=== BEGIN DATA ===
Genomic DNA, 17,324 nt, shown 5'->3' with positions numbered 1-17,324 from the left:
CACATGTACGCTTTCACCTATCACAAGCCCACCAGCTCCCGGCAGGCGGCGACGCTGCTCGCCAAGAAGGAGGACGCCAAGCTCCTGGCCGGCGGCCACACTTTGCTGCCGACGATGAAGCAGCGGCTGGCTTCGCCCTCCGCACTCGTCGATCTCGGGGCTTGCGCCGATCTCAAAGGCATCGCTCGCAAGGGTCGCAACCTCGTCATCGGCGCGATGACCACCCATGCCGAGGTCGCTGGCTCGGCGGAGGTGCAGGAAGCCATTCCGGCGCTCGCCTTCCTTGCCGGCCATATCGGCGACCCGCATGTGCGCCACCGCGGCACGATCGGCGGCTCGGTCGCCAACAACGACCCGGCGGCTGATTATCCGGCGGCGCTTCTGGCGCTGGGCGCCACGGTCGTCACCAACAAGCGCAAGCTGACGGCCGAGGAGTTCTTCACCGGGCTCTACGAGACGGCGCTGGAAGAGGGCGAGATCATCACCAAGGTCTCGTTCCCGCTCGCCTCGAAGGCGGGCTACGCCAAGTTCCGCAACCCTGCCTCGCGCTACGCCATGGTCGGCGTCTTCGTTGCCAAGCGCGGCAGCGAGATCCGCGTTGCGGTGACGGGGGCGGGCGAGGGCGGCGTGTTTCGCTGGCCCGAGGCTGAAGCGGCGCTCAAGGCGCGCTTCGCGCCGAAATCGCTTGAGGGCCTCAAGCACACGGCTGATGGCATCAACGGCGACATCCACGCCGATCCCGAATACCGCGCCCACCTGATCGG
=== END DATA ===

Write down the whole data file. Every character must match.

Genomic DNA, 17,324 nt, shown 5'->3' with positions numbered 1-17,324 from the left:
CACATGTACGCTTTCACCTATCACAAGCCCACCAGCTCCCGGCAGGCGGCGACGCTGCTCGCCAAGAAGGAGGACGCCAAGCTCCTGGCCGGCGGCCACACTTTGCTGCCGACGATGAAGCAGCGGCTGGCTTCGCCCTCCGCACTCGTCGATCTCGGGGCTTGCGCCGATCTCAAAGGCATCGCTCGCAAGGGTCGCAACCTCGTCATCGGCGCGATGACCACCCATGCCGAGGTCGCTGGCTCGGCGGAGGTGCAGGAAGCCATTCCGGCGCTCGCCTTCCTTGCCGGCCATATCGGCGACCCGCATGTGCGCCACCGCGGCACGATCGGCGGCTCGGTCGCCAACAACGACCCGGCGGCTGATTATCCGGCGGCGCTTCTGGCGCTGGGCGCCACGGTCGTCACCAACAAGCGCAAGCTGACGGCCGAGGAGTTCTTCACCGGGCTCTACGAGACGGCGCTGGAAGAGGGCGAGATCATCACCAAGGTCTCGTTCCCGCTCGCCTCGAAGGCGGGCTACGCCAAGTTCCGCAACCCTGCCTCGCGCTACGCCATGGTCGGCGTCTTCGTTGCCAAGCGCGGCAGCGAGATCCGCGTTGCGGTGACGGGGGCGGGCGAGGGCGGCGTGTTTCGCTGGCCCGAGGCTGAAGCGGCGCTCAAGGCGCGCTTCGCGCCGAAATCGCTTGAGGGCCTCAAGCACACGGCTGATGGCATCAACGGCGACATCCACGCCGATCCCGAATACCGCGCCCACCTGATCGG